Our Thoughts on Brexit

With the United Kingdom (UK) voting to extricate itself from the European Union (EU), market observers may be wondering what, exactly, investment managers are watching. While the extended implementation period means much is yet to be determined, there are some themes emerging in our thought process that we would like to share with our clients. Of course, this list is not exhaustive and new developments are likely to impact our thinking. To that end, as material events arise over the coming quarters, we will keep you updated should our views change. For now, our considerations include the following:

  • Subject to potential Bank of England (BOE) / European Central Bank (ECB) action, sterling will likely remain weak against the euro and dollar, with further downside risk as political, economic and structural uncertainty are expected to drag on confidence, gross domestic product (GDP) and private investment.
  • We expect a risk-off trade to persist globally, keeping the dollar strong, safe-haven security yields low (i.e., U.S. Treasuries) and spreads relatively wider. Volatility should remain high as a function of news flow, placated somewhat by central bank activity.
  • We currently see a long tail, as UK leadership is fragmented, Article 50 has not yet been invoked (Article 50 is the provision in the Lisbon treaty that sets out how an EU country might voluntarily leave the union) and agendas will be multidimensional. The agendas potentially include those of the 27 members that must ratify the UK's exit, creating complexity. The long period of uncertainty is itself a risk factor that delays consumer, business and market confidence and restrains demand, capital and labor investment. 'Next-it', the idea that other EU member states may also vote to leave, is an outside risk in our view, but we do believe it will contribute to volatility.
  • The UK financial sector has vulnerabilities but is fundamentally sound. In the near term, wholesale funding conditions externally may tighten, but BOE / ECB operations will provide liquidity support. Over the longer term, there is uncertainty as to the impact on operating structure, competitiveness and cost structure driven by potential loss of passporting rights, as well as likely economic slowdown and the potential for increased UK unemployment.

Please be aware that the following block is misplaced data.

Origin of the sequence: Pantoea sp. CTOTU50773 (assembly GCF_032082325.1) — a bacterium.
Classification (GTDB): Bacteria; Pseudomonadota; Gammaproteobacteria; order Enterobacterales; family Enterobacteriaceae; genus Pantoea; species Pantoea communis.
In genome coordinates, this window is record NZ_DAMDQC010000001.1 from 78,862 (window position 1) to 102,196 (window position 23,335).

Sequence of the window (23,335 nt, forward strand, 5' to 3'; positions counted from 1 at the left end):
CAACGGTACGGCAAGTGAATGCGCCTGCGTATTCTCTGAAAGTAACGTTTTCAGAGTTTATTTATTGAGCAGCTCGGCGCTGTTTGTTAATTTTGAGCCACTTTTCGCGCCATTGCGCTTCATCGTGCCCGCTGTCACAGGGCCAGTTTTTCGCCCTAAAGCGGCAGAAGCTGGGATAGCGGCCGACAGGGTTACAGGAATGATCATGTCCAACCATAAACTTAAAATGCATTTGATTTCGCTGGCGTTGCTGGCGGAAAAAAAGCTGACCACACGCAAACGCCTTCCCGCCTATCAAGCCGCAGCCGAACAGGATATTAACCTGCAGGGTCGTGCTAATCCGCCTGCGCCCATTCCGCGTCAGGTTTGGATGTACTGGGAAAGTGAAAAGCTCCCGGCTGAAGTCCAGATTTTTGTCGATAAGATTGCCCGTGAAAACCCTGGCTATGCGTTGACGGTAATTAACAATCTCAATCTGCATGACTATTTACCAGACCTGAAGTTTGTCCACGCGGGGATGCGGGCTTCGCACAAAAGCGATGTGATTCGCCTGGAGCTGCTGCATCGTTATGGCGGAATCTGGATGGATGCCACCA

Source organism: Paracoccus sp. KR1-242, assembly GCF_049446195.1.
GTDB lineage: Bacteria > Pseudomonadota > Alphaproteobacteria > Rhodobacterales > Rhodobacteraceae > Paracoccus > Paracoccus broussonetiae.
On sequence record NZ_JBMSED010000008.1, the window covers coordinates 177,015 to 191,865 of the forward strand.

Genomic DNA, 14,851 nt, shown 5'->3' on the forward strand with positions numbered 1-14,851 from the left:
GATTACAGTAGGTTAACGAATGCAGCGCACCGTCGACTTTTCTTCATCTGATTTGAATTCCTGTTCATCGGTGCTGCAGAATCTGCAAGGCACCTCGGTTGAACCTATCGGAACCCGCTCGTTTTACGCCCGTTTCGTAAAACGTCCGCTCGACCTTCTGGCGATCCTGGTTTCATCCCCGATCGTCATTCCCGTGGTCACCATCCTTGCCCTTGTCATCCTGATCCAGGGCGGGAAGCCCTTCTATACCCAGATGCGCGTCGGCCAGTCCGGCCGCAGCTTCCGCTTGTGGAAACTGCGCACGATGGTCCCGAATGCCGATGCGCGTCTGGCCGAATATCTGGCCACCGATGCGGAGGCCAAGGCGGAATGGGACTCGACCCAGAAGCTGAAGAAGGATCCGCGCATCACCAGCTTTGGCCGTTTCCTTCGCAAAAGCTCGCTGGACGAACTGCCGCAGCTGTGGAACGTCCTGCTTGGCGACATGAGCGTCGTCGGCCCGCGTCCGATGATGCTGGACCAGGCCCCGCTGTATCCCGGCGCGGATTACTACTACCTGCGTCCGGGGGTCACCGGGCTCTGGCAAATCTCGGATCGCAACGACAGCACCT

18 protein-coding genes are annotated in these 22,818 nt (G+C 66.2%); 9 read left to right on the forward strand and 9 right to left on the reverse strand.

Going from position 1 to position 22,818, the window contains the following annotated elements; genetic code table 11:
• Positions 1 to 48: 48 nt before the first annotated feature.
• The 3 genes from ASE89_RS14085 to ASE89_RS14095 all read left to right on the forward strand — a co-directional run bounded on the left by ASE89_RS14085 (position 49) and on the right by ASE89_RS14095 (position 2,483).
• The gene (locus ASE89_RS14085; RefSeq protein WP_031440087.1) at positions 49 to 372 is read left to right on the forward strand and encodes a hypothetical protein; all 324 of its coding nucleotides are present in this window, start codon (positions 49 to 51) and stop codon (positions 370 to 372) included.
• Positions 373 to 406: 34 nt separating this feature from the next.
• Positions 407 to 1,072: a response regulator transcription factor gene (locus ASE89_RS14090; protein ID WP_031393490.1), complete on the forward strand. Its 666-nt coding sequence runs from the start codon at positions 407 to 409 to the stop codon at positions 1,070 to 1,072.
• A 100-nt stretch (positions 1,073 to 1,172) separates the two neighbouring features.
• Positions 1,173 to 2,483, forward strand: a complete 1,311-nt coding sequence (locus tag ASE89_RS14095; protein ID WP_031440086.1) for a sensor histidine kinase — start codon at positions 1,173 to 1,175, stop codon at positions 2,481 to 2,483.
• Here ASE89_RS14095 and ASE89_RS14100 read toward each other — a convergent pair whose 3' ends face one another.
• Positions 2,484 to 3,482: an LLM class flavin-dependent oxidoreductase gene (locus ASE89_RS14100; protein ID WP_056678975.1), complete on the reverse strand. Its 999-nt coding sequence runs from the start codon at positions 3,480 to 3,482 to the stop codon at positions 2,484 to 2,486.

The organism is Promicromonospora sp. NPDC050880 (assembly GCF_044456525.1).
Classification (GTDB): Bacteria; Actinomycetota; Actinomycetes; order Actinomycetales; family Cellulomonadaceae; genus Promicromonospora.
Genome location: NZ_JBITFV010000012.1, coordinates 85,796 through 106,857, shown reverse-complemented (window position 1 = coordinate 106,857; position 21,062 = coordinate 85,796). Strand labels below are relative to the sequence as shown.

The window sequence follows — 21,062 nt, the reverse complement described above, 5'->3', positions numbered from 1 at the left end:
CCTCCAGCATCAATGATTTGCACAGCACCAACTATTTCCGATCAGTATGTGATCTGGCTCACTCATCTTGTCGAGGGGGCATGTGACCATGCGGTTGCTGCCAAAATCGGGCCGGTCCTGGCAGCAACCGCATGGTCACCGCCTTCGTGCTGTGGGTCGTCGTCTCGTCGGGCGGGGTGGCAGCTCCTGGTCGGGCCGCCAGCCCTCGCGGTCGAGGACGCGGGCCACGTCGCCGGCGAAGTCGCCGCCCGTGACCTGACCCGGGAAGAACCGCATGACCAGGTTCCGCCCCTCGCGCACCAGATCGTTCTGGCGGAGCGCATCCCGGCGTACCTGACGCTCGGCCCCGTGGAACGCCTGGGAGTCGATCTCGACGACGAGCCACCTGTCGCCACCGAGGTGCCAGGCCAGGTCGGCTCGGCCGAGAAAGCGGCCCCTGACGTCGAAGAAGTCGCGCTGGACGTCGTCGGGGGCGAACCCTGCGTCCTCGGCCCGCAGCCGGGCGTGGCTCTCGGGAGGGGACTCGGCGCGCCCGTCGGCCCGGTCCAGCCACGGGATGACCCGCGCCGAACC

• Nonfinancial UK corporations will be impacted in different ways, but for our coverage of diversified companies, we view the impact as primarily an equity story. Cost of imports will rise in sterling terms, while exports will benefit from weak sterling, offset by uncertain change to continental trade terms. Confidence will drag consumer demand. Domestic UK industrial activity should slow on weak consumption and marginal trade friction, which should leak further into lower capital investment. Labor inflation may accelerate as free movement of labor restricts.
  • S&P and Fitch each downgraded the UK to ‘AA' with Negative Outlook, with S&P also noting concern for the future reserve currency status of sterling. Moody's Outlook is now Negative. We don't anticipate corporate rating actions as a direct result of Brexit or the sovereign downgrades, although negative outlooks should not be surprising.

Investment Implications for Portfolios

We expect that the risk of further dollar strengthening and the general tightness of global financial conditions will delay a Federal Reserve (Fed) rate hike, keeping Treasury yields range bound. We believe the general backup in spreads overstates the change in credit risk, view the current pricing to be attractive and will continue to be in the market to the extent valuations reflect the elevated political risk and expected volatility in financial performance. We expect the domestic issuer impact to be muted vs. foreign issuers; however, our call for two rate hikes in 2016 and the resulting higher bond yields we had been hoping for earlier in the year have been reined in by Brexit.

Author's Bio

Robert Boucher, Director of Credit Research, is responsible for the firm's credit research efforts. He chairs the Taxable and Tax-Exempt Credit Committees. In addition to managing the credit research team, Robert is actively involved in credit research within a number of sectors. Robert began his financial industry career in 1999. Prior to being named Director of Credit Research for the firm, Robert was a principal credit analyst with responsibility for credit research within the industrial sector. He was an active participant in the Taxable and Tax-Exempt Credit Committees and a key contributor to the firm's broader investment process. Before joining U.S. Bancorp Asset Management in 2010, Robert was vice president of private placements with ING Investment Management. Robert earned a B.S. in finance from Saint Cloud State University and an M.B.A from the University of St. Thomas. Robert holds the Chartered Financial Analyst designation and is a member of both the CFA Institute and the CFA Society of Minnesota.


Subject to its fulfilment of conditions under the relevant single market directive, a firm authorized in a European Economic Area (EEA) state is entitled to carry on permitted activities in any other EEA state by either exercising the right of establishment (of a branch and/or agents) or providing cross-border services. This is referred to in Financial Services and Markets Act 2000 (as amended) as an EEA right and the exercise of this right is known as ‘passporting'.

Source: Bank of England.